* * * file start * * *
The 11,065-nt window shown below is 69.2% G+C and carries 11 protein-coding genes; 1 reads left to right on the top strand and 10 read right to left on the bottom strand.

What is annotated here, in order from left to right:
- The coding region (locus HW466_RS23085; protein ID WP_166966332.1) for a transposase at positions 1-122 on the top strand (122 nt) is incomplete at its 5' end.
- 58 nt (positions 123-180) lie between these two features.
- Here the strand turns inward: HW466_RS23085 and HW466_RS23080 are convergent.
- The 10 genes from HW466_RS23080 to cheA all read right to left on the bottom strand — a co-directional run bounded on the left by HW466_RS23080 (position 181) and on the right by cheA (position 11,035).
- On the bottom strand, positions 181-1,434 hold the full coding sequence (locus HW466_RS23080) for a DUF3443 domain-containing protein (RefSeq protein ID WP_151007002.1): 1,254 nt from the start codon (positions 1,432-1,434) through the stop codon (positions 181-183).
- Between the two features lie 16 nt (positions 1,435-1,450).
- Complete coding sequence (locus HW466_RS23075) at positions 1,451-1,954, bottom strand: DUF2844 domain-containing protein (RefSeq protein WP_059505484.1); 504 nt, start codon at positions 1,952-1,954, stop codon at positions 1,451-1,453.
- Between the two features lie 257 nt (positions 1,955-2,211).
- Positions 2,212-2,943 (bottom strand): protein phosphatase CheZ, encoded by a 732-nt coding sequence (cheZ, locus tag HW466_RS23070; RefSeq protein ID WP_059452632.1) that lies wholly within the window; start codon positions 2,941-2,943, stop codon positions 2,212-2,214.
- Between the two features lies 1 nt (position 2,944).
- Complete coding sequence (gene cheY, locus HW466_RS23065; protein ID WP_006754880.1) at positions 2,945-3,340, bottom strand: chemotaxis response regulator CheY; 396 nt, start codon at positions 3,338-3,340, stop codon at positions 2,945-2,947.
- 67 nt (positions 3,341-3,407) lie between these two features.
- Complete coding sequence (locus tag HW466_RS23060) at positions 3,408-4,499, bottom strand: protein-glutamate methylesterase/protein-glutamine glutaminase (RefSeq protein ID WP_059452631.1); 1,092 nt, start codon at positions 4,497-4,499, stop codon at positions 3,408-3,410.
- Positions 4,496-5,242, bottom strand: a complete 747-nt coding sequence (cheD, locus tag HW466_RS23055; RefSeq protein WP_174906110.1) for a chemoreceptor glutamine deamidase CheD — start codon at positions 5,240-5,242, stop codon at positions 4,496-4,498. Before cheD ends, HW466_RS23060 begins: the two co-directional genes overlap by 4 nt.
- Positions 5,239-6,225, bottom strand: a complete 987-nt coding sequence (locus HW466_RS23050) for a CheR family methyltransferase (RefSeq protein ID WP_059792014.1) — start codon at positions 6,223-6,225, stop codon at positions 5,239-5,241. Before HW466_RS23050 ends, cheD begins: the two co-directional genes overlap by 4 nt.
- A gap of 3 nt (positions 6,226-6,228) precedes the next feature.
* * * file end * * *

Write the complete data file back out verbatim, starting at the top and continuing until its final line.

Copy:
The 11,065-nt window shown below is 69.2% G+C and carries 11 protein-coding genes; 1 reads left to right on the top strand and 10 read right to left on the bottom strand.

What is annotated here, in order from left to right:
- The coding region (locus HW466_RS23085; protein ID WP_166966332.1) for a transposase at positions 1-122 on the top strand (122 nt) is incomplete at its 5' end.
- 58 nt (positions 123-180) lie between these two features.
- Here the strand turns inward: HW466_RS23085 and HW466_RS23080 are convergent.
- The 10 genes from HW466_RS23080 to cheA all read right to left on the bottom strand — a co-directional run bounded on the left by HW466_RS23080 (position 181) and on the right by cheA (position 11,035).
- On the bottom strand, positions 181-1,434 hold the full coding sequence (locus HW466_RS23080) for a DUF3443 domain-containing protein (RefSeq protein ID WP_151007002.1): 1,254 nt from the start codon (positions 1,432-1,434) through the stop codon (positions 181-183).
- Between the two features lie 16 nt (positions 1,435-1,450).
- Complete coding sequence (locus HW466_RS23075) at positions 1,451-1,954, bottom strand: DUF2844 domain-containing protein (RefSeq protein WP_059505484.1); 504 nt, start codon at positions 1,952-1,954, stop codon at positions 1,451-1,453.
- Between the two features lie 257 nt (positions 1,955-2,211).
- Positions 2,212-2,943 (bottom strand): protein phosphatase CheZ, encoded by a 732-nt coding sequence (cheZ, locus tag HW466_RS23070; RefSeq protein ID WP_059452632.1) that lies wholly within the window; start codon positions 2,941-2,943, stop codon positions 2,212-2,214.
- Between the two features lies 1 nt (position 2,944).
- Complete coding sequence (gene cheY, locus HW466_RS23065; protein ID WP_006754880.1) at positions 2,945-3,340, bottom strand: chemotaxis response regulator CheY; 396 nt, start codon at positions 3,338-3,340, stop codon at positions 2,945-2,947.
- 67 nt (positions 3,341-3,407) lie between these two features.
- Complete coding sequence (locus tag HW466_RS23060) at positions 3,408-4,499, bottom strand: protein-glutamate methylesterase/protein-glutamine glutaminase (RefSeq protein ID WP_059452631.1); 1,092 nt, start codon at positions 4,497-4,499, stop codon at positions 3,408-3,410.
- Positions 4,496-5,242, bottom strand: a complete 747-nt coding sequence (cheD, locus tag HW466_RS23055; RefSeq protein WP_174906110.1) for a chemoreceptor glutamine deamidase CheD — start codon at positions 5,240-5,242, stop codon at positions 4,496-4,498. Before cheD ends, HW466_RS23060 begins: the two co-directional genes overlap by 4 nt.
- Positions 5,239-6,225, bottom strand: a complete 987-nt coding sequence (locus HW466_RS23050) for a CheR family methyltransferase (RefSeq protein ID WP_059792014.1) — start codon at positions 6,223-6,225, stop codon at positions 5,239-5,241. Before HW466_RS23050 ends, cheD begins: the two co-directional genes overlap by 4 nt.
- A gap of 3 nt (positions 6,226-6,228) precedes the next feature.